The Dave Rawlings Machine at The Grey Eagle

The Dave Rawlings Machine at The Grey Eagle-attachment0

The five-piece iteration of the Dave Rawlings Machine jumped to The Grey Eagle’s stage shortly after 8 p.m. on Friday night and opened with “Will the Circle Be Unbroken.” It’s a song often reserved for the end of the night. But in this case, it set forth the evening’s familial tone as front man Rawlings lead the newest lineup of his ever-evolving Machine through a two-and-a-half-hour old-time music marathon.

This Machine included Gillian Welch, who continued to build a case for her canonization from center stage, just to the right of Rawlings. She and Willie Watson, formerly of Old Crowe Medicine Show, alternated between banjo and guitar while Paul Kowert, of the Punch Brothers, held down the upright bass. John Paul Jones, a most-infamous three-syllable-name, played mandolin.

Asheville was stop number three on a seven-day, seven-show Southeastern tour-de-force that began in Knoxville. You may not have seen any flyers or handbills for this show. That’s because there weren’t any. There really wasn’t much of a point. The band’s sudden and seemingly-sporadic choice of tour dates combined with low building capacities and the band’s penchant for intimate and somewhat hushed shows meant news circulated quickly through word of mouth. All of this added up to lead the Machine back to the cozy Grey Eagle and away from the partied-out largess of The Orange Peel, where they last played in ‘09.

The evening went through hushed verses, near-whispers and low-sung harmonies, accompanied by Rawlings’ melodic rambling and into frenzied moments often unleashed by choral upswings and Watson’s piercing calls. Time and again, the group brought the room to completely-silent and reverent stand-stills. Even at these quietist moments, the band and audience were brimming with raw energy.

It was old time and country and blues all at once. Solemn and playful, even borderline religious at times. That’s to say, the show was a modernized gospel, steeped in the past and underlined by some greater, cross-generational and omnipresent American soul.

The band drove the audience from bouts of raucous yipping to cheers and applause as they cycled through a dozen or more originals and old-time standards, several ‘60s and ‘70s classics and a handful of Welch’s pieces. They even touched on Dylan and the Band with songs like “Queen Jane Approximately” and “The Weight.” And a Led Zeppelin song, of course. This medley spanned a century’s time and hit on at least a half-dozen artists, including a nod to a local musician: Early in the night, they performed “Dry Bones,” an early-century mountain folk song by Bascom Lamar Lunsford, a Mars Hill-born folklorist and lawyer. The chorus rang from all five members in a call-and-response style, backed by clawhammer banjo. “I saw the light, I saw the light from heaven, shining all around, I saw the light come shining, I saw the light come down.”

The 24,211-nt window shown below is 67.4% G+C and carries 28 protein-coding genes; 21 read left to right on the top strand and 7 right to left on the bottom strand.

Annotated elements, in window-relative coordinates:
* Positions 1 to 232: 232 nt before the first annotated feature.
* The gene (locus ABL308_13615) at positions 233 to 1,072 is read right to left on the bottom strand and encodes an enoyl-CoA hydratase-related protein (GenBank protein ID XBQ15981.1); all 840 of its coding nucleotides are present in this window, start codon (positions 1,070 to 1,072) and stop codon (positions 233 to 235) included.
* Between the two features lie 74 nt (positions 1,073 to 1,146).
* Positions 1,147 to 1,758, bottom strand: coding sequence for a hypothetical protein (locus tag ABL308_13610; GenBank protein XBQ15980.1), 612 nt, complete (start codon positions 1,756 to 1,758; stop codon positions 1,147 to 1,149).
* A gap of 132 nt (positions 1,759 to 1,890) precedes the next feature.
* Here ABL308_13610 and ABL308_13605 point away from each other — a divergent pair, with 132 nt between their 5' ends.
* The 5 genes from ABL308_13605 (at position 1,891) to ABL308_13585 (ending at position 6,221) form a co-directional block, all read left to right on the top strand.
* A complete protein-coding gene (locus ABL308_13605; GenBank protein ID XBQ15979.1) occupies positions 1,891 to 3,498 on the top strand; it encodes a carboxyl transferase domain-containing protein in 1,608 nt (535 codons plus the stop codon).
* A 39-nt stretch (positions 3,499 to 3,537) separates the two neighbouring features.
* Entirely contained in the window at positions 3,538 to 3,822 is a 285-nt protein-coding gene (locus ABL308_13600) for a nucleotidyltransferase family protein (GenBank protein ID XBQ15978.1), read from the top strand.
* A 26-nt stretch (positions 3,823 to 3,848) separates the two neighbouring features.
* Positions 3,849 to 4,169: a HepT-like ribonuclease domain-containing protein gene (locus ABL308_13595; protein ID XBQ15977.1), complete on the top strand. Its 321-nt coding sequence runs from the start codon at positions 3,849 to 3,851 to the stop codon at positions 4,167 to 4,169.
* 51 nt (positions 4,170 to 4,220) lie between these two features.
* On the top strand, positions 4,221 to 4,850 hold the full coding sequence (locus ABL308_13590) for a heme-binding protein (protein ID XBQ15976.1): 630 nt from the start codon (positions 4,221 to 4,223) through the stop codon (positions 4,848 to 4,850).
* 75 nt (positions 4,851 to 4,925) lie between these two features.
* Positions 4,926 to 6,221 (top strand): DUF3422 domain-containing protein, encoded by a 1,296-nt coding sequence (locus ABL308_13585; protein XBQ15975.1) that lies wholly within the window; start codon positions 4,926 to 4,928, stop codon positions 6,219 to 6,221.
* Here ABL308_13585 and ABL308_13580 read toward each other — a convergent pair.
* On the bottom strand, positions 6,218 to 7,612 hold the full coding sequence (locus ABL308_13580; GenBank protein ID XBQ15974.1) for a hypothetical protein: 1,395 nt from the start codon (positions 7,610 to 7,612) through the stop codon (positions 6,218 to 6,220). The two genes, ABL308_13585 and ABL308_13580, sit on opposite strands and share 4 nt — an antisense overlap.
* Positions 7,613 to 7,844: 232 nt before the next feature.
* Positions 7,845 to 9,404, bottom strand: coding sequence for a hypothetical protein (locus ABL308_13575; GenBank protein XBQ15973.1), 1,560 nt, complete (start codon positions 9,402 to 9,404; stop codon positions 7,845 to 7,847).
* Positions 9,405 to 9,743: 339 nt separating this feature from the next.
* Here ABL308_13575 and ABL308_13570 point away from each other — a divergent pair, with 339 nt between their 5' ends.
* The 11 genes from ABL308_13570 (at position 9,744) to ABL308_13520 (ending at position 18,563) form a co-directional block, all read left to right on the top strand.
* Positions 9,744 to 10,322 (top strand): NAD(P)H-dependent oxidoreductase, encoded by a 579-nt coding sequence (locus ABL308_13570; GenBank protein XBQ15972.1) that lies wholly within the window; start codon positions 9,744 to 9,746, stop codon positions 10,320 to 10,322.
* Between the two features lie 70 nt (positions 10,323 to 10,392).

Welch moved into a rendition of Dylan’s “Dear Landlord,” begging the audience not to put a price on her soul. Pleading turned to an homage to youth with “To Be Young (Is To Be Sad, Is To Be High),” which Rawlings co-wrote with Ryan Adams.

After Welch’s “Wayside Back in Time” wooed the crowd, Watson stepped up with a version of Charley Jordan’s 1930 country-blues song “Keep It Clean.” Watson, in suspenders and a wide-brimmed felt hat belted each line, effortlessly filling each and every crevice and floorboard gap with sound. “I went to the river, couldn’t get across. Jumped on your papa cause I thought he was a hoss,” he howled, at a slow and steady pace. “Ride him over, gave him a Coca-Cola, lemon soda. Saucer of ice cream.” Watson’s voice fell down for “takes soap and water” before booming into “for to keep it clean.”

A second-act version of “I Hear Them All” fell into instrumental obscurity, with Rawlings and Jones chasing each other on the mandolin and guitar, eventually leading the song into “This Land is Your Land.” Rawlings and the band made a point of one verse in particular. They toned down voices and instruments with “As I went walking I saw a sign there. And on the sign it said Private Property,” before rising into “But on the other side it didn’t say nothing, This land was made for you and me.”

In “Method Acting” Rawlings again fluctuated between light, melodic picking and commanding stringed assaults that emerged into Neil Young’s “Cortez the Killer.”

The first of two encores began with all five musicians hunched over their instruments, navigating the introduction. Rawlings and Jones let familiar notes slip off one by one, as Welch, Watson and Kowert eased into a steady rhythm. Jones finally leaned into a suddenly-surreal mandolin lead that proved familiar to the crowd: Zeppelin’s “Going to California.” Welch’s angelic tale of small-town beauty, “Look at Miss Ohio,” followed, along with a version of “The Midnight Special,” as preached by the good reverend Watson. The first encore rounded off with “Queen Jane Approximately,” Dylan’s pleading ballad of an ill-fated woman flirting with an imminent fall from grace. Rawlings’ take evoked heartfelt forewarning and momentary desperation unheard in Dylan’s rather cold-hearted plea.

The Machine wound the crowd down with a sing-along version of “The Weight.” And to polish up the end and truly lull the crowd, they gathered around a single mic and began with a deep hum, closing with “Didn’t Leave Nobody, But the Baby.”

And more on the show via Storify:

 

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About Kyle Sherard
Book lover, arts reporter, passerby…..

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